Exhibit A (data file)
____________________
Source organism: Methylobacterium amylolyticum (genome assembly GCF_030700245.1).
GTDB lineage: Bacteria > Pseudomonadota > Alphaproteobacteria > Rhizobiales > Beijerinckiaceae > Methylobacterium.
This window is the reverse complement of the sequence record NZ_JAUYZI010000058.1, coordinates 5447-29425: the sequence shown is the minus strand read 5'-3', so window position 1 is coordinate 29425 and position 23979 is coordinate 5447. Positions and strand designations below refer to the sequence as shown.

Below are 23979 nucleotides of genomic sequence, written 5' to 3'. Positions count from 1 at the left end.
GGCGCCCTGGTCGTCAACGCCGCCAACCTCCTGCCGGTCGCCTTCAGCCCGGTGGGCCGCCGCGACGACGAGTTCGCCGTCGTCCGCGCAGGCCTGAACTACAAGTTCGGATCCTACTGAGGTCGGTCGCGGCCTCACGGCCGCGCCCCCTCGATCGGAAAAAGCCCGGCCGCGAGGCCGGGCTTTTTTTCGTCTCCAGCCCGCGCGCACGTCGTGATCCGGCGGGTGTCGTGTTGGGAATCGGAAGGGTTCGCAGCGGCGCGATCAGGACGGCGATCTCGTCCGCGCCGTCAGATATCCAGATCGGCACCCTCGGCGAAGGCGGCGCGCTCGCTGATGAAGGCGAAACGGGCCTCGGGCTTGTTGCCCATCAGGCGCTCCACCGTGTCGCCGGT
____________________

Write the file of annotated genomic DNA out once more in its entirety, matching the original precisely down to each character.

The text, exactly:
Source organism: Methylobacterium amylolyticum (genome assembly GCF_030700245.1).
GTDB lineage: Bacteria > Pseudomonadota > Alphaproteobacteria > Rhizobiales > Beijerinckiaceae > Methylobacterium.
This window is the reverse complement of the sequence record NZ_JAUYZI010000058.1, coordinates 5447-29425: the sequence shown is the minus strand read 5'-3', so window position 1 is coordinate 29425 and position 23979 is coordinate 5447. Positions and strand designations below refer to the sequence as shown.

Below are 23979 nucleotides of genomic sequence, written 5' to 3'. Positions count from 1 at the left end.
GGCGCCCTGGTCGTCAACGCCGCCAACCTCCTGCCGGTCGCCTTCAGCCCGGTGGGCCGCCGCGACGACGAGTTCGCCGTCGTCCGCGCAGGCCTGAACTACAAGTTCGGATCCTACTGAGGTCGGTCGCGGCCTCACGGCCGCGCCCCCTCGATCGGAAAAAGCCCGGCCGCGAGGCCGGGCTTTTTTTCGTCTCCAGCCCGCGCGCACGTCGTGATCCGGCGGGTGTCGTGTTGGGAATCGGAAGGGTTCGCAGCGGCGCGATCAGGACGGCGATCTCGTCCGCGCCGTCAGATATCCAGATCGGCACCCTCGGCGAAGGCGGCGCGCTCGCTGATGAAGGCGAAACGGGCCTCGGGCTTGTTGCCCATCAGGCGCTCCACCGTGTCGCCGGT